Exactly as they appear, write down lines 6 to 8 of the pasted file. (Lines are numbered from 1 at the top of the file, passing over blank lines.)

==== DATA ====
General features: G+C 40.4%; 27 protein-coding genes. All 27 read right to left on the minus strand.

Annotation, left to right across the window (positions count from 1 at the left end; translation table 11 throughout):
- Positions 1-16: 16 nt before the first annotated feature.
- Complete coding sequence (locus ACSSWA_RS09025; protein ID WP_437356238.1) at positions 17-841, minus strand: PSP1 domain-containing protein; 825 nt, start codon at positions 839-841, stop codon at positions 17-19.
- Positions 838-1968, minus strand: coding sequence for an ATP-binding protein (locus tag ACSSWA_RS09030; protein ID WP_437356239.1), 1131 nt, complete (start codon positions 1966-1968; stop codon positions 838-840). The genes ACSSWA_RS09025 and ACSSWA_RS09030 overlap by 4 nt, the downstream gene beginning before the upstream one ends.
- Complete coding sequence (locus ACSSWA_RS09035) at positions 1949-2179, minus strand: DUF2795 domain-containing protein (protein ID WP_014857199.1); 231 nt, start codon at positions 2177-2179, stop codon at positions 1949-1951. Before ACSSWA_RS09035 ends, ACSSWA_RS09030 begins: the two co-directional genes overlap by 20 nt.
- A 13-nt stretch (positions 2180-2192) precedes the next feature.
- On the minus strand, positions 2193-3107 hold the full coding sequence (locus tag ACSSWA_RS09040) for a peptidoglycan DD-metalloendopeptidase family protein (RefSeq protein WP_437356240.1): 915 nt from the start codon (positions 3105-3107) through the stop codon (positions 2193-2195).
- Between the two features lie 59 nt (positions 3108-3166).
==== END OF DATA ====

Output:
- Complete coding sequence (locus ACSSWA_RS09035) at positions 1949-2179, minus strand: DUF2795 domain-containing protein (protein ID WP_014857199.1); 231 nt, start codon at positions 2177-2179, stop codon at positions 1949-1951. Before ACSSWA_RS09035 ends, ACSSWA_RS09030 begins: the two co-directional genes overlap by 20 nt.
- A 13-nt stretch (positions 2180-2192) precedes the next feature.
- On the minus strand, positions 2193-3107 hold the full coding sequence (locus tag ACSSWA_RS09040) for a peptidoglycan DD-metalloendopeptidase family protein (RefSeq protein WP_437356240.1): 915 nt from the start codon (positions 3105-3107) through the stop codon (positions 2193-2195).